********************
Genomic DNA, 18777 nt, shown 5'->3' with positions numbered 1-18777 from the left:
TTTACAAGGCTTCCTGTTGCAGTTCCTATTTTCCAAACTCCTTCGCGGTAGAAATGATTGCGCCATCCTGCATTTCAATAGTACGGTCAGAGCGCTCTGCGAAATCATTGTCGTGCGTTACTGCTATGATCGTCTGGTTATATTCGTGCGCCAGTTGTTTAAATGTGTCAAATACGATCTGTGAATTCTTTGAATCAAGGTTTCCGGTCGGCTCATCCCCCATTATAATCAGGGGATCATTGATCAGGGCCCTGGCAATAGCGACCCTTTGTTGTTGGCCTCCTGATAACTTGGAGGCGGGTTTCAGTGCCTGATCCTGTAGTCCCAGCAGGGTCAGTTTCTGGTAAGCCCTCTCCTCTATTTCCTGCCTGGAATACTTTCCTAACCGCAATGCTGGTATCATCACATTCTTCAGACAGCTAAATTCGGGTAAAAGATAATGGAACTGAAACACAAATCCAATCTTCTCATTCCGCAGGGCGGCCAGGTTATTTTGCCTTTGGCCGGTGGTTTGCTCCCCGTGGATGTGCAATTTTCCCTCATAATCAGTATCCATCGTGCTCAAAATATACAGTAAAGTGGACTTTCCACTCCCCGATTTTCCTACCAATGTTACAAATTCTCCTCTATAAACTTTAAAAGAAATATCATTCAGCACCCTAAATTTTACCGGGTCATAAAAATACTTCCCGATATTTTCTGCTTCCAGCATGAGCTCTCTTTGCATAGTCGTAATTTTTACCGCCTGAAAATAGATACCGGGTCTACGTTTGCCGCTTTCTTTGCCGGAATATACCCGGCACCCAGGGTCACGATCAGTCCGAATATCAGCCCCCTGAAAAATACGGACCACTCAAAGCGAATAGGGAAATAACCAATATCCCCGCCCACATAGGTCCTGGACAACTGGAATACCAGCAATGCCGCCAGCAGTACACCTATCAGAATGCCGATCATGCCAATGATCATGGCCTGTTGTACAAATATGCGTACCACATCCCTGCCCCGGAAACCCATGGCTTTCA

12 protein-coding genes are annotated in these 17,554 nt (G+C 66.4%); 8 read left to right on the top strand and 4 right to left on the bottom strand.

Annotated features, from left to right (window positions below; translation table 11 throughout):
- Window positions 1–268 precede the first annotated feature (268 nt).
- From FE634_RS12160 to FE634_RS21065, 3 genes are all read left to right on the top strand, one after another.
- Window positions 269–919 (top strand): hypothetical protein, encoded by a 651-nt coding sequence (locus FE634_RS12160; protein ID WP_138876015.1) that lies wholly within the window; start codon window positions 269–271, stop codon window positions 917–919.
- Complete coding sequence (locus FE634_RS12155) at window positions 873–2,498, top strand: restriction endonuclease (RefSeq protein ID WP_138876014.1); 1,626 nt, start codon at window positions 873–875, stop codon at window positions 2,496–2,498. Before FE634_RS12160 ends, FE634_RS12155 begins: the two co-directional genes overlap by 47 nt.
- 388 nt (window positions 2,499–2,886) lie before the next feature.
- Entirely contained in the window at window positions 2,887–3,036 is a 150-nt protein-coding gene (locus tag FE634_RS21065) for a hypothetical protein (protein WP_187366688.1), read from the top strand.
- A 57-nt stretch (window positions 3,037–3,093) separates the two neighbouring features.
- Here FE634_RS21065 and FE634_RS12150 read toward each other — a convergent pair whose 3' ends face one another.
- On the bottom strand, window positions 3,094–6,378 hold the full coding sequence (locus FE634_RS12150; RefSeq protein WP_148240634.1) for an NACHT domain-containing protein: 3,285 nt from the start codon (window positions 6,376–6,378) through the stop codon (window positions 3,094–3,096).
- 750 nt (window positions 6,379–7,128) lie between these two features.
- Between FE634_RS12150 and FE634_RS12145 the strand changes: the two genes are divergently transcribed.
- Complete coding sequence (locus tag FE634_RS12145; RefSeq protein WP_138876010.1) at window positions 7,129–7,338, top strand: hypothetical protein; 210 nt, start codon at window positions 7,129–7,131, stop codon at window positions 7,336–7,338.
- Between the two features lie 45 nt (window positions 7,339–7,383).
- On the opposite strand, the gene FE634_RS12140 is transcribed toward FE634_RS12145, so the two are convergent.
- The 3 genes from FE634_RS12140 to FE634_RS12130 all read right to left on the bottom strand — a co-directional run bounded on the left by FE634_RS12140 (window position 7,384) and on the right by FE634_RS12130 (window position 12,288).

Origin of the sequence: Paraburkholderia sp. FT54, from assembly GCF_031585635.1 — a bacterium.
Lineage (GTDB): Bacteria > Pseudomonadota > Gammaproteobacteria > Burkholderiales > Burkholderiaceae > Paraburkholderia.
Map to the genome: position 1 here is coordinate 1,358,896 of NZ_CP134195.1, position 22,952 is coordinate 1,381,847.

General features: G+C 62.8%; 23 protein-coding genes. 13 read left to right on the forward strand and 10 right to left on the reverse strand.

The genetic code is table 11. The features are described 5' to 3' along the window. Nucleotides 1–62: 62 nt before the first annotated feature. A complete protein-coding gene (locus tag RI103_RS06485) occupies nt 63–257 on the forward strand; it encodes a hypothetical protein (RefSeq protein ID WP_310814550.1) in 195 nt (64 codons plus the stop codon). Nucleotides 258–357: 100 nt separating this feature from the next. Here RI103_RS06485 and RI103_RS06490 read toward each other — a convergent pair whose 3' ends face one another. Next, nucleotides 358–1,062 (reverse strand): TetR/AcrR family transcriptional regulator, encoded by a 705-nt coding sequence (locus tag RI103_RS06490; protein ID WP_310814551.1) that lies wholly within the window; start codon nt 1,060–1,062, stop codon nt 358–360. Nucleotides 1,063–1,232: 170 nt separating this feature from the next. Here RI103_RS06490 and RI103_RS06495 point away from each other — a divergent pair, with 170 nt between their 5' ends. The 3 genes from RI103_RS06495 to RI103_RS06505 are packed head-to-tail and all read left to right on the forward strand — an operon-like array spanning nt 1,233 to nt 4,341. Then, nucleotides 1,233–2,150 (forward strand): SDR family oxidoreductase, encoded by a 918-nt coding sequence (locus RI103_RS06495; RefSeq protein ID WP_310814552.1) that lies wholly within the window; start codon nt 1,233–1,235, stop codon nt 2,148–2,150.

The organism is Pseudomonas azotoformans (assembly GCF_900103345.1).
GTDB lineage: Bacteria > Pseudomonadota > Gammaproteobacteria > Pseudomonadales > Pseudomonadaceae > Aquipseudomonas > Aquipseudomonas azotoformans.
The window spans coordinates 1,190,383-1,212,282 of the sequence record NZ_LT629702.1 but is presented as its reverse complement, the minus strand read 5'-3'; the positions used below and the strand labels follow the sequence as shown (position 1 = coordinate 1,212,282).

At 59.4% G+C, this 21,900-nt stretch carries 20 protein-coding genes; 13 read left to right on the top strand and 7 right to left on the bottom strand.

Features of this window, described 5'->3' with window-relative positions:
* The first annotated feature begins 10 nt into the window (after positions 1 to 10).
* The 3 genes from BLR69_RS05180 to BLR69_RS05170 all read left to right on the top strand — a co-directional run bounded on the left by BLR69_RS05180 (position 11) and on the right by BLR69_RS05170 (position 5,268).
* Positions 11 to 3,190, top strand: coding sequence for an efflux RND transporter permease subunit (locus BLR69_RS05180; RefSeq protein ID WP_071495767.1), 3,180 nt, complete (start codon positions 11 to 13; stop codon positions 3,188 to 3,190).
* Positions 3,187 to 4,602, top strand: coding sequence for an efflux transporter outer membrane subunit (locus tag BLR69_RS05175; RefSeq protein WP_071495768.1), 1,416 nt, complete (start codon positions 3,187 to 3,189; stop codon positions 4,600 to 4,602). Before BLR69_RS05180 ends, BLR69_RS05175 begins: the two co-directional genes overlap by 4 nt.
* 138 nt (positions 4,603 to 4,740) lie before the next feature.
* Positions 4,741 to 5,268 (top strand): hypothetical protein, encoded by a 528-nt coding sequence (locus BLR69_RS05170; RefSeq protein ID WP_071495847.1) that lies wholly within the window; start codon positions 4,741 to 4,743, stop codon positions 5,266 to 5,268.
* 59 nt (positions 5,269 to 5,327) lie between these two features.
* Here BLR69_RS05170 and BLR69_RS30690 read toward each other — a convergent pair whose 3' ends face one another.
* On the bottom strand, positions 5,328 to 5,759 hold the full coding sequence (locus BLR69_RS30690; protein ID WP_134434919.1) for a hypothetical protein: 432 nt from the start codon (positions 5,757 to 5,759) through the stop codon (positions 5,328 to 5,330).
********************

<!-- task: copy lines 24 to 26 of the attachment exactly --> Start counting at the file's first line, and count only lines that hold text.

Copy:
The genetic code is table 11. The features are described 5' to 3' along the window. Nucleotides 1–62: 62 nt before the first annotated feature. A complete protein-coding gene (locus tag RI103_RS06485) occupies nt 63–257 on the forward strand; it encodes a hypothetical protein (RefSeq protein ID WP_310814550.1) in 195 nt (64 codons plus the stop codon). Nucleotides 258–357: 100 nt separating this feature from the next. Here RI103_RS06485 and RI103_RS06490 read toward each other — a convergent pair whose 3' ends face one another. Next, nucleotides 358–1,062 (reverse strand): TetR/AcrR family transcriptional regulator, encoded by a 705-nt coding sequence (locus tag RI103_RS06490; protein ID WP_310814551.1) that lies wholly within the window; start codon nt 1,060–1,062, stop codon nt 358–360. Nucleotides 1,063–1,232: 170 nt separating this feature from the next. Here RI103_RS06490 and RI103_RS06495 point away from each other — a divergent pair, with 170 nt between their 5' ends. The 3 genes from RI103_RS06495 to RI103_RS06505 are packed head-to-tail and all read left to right on the forward strand — an operon-like array spanning nt 1,233 to nt 4,341. Then, nucleotides 1,233–2,150 (forward strand): SDR family oxidoreductase, encoded by a 918-nt coding sequence (locus RI103_RS06495; RefSeq protein ID WP_310814552.1) that lies wholly within the window; start codon nt 1,233–1,235, stop codon nt 2,148–2,150.

The organism is Pseudomonas azotoformans (assembly GCF_900103345.1).
GTDB lineage: Bacteria > Pseudomonadota > Gammaproteobacteria > Pseudomonadales > Pseudomonadaceae > Aquipseudomonas > Aquipseudomonas azotoformans.